There is a constant stream of information coming out about GDPR – the General Data Protection Regulation – most of it with a sense of urgency, if not doom, about it. A recent article by Efficio, one of the valued organizations in the DetermineAlliance Partner Program, laid out a very clear and rational explanation for how to approach GDPR compliance. In essence, you need to see where your risks are so you can plan for them.
Procurement teams facing the constant challenge of measuring and enforcing contract compliance may shudder at the thought that December 15th was National Herding Cats Day. We put a contract in place, and they buy from someone else. We establish a process, and they do whatever they like. It can be infuriating. But, if we approach our internal “cats” with the right attitude, they also present us with unique opportunities to improve procurement’s performance, impact, and influence.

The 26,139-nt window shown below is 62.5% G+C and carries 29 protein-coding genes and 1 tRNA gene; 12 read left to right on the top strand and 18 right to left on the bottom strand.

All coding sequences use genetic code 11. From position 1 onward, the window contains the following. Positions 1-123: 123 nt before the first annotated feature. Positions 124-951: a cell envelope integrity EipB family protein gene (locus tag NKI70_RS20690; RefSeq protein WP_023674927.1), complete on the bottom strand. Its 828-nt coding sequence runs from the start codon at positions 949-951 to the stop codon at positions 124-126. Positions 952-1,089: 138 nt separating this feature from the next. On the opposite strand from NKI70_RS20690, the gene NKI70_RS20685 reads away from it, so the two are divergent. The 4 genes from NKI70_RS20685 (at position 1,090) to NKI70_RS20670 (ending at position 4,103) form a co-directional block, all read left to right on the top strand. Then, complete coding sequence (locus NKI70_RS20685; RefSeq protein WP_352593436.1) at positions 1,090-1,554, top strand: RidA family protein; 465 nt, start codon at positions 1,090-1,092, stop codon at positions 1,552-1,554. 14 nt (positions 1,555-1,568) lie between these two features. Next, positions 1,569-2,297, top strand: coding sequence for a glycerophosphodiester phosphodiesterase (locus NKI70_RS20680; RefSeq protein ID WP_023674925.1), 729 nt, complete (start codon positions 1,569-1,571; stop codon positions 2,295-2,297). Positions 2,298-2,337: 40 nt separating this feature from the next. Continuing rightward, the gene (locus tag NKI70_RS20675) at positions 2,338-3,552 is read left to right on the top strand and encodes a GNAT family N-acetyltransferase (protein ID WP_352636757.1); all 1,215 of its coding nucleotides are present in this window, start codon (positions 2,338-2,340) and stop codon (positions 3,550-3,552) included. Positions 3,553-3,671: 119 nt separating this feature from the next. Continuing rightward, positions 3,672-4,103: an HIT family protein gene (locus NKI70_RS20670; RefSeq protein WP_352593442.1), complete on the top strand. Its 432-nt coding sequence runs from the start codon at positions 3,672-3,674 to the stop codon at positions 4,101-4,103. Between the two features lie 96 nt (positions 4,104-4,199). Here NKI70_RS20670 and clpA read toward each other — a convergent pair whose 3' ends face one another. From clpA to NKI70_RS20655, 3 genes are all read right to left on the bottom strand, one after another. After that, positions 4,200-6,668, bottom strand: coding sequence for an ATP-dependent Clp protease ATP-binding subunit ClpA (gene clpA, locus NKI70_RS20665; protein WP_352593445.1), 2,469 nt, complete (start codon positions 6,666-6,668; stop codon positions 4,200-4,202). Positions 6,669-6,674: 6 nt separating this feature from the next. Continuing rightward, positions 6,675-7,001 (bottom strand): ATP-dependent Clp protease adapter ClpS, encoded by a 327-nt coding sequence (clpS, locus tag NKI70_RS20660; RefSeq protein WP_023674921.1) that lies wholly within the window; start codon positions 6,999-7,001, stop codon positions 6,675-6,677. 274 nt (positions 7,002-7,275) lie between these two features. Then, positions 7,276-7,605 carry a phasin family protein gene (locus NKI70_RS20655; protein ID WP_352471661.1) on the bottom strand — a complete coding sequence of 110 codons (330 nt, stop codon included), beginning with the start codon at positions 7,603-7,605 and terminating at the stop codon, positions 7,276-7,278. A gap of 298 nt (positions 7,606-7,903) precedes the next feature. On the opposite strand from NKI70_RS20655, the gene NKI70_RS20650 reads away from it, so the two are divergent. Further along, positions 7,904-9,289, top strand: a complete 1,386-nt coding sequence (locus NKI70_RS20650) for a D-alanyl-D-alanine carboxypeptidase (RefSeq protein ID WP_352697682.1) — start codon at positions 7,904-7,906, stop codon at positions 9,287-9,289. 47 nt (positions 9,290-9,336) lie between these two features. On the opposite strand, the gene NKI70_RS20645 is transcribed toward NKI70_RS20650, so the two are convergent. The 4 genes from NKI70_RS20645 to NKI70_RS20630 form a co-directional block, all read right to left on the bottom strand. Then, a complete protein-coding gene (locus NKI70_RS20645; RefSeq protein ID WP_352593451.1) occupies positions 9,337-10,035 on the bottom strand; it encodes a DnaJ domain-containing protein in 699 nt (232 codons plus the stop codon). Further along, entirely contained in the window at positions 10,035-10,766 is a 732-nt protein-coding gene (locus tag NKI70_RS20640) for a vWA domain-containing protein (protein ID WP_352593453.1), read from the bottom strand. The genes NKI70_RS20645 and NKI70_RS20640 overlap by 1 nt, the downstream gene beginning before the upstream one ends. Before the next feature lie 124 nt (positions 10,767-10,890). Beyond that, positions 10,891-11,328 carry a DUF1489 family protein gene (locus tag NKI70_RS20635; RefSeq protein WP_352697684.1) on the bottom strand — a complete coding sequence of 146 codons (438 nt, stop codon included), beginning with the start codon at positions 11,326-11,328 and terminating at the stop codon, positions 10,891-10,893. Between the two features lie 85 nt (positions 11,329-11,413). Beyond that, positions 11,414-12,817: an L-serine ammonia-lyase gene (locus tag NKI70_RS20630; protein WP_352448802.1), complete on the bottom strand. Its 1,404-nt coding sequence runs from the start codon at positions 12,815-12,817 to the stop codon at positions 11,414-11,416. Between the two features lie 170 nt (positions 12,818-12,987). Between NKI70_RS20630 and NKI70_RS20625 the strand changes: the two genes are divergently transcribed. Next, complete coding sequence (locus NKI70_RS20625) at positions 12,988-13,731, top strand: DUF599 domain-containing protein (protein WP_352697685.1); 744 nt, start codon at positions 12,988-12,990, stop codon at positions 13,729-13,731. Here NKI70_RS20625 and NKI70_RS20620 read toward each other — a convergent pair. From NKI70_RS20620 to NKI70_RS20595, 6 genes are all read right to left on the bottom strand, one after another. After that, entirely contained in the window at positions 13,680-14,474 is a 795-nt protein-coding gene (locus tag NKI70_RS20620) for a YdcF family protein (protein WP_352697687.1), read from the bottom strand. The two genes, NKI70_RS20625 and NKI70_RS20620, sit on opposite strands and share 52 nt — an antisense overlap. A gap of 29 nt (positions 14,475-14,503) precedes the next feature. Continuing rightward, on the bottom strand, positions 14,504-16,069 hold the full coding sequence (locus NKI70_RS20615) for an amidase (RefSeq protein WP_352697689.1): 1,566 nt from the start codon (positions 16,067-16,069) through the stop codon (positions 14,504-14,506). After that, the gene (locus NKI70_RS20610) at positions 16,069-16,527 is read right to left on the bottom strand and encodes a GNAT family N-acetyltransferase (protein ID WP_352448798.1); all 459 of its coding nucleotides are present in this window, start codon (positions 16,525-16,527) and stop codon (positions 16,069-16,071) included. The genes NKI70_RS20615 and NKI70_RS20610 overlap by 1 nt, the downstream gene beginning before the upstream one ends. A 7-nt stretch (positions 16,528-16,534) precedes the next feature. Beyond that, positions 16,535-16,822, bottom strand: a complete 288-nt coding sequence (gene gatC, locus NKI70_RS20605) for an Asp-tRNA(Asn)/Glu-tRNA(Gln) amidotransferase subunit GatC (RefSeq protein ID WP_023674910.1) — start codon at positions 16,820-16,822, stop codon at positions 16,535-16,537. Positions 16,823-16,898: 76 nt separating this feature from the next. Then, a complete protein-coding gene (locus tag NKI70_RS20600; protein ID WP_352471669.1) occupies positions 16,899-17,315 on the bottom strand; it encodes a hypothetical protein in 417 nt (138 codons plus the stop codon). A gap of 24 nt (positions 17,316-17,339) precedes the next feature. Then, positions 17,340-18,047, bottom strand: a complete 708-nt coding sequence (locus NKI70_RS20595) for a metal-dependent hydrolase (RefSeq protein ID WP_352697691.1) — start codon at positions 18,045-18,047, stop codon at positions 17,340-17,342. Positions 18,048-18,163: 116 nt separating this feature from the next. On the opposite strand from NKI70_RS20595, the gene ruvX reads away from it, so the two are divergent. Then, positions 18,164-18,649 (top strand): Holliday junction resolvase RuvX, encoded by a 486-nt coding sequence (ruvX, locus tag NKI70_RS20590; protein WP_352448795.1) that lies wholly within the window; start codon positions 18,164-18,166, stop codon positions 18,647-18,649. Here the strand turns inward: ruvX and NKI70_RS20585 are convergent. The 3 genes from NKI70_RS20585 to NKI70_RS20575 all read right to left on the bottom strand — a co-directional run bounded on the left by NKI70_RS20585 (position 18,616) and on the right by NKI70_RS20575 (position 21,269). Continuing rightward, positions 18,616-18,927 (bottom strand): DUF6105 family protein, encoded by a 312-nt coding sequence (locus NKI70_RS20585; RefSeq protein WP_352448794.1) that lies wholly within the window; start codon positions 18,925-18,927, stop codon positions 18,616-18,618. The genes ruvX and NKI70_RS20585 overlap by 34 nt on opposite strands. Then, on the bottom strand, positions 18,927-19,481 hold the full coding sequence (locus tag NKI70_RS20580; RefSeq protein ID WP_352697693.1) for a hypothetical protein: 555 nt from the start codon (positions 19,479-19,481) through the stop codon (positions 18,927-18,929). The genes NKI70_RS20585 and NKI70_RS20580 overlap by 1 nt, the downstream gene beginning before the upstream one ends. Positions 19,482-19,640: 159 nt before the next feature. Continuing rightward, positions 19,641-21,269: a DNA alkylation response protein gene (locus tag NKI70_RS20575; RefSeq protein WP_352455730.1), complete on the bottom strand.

Here is some advice for those days when you find yourself herding cats:
Governance and compliance are terms that are often used interchangeably to describe the “law and order” part of procurement’s responsibilities. That being said, they are not quite the same thing. Governance captures the rules in place regarding purchasing and spend management, while compliance is the adherence to (and/or enforcement of) those rules. In a perfect world, governance is what you do and compliance is what you get in return.
“Risk” Is in the Eye of the Beholder
I am still amazed at how the conversation about a broad topic such as risk is dependent on the individual I am speaking with, and more often will just be focused on contract management.
CFO’s Bread and Butter: Compliance & Risk
Thanks for joining our series of posts comparing how factors such as timing and cost are seen differently by finance, procurement and legal.
Compliance and risk are no different. While procurement may see compliance and risk management as being a few rungs up their strategic maturity ladder, for finance — and legal, I might add — they are the bedrock of our existence in the organization. If a CFO isn’t focused on ensuring compliance and risk management, he or she isn’t going to be in that job for very long.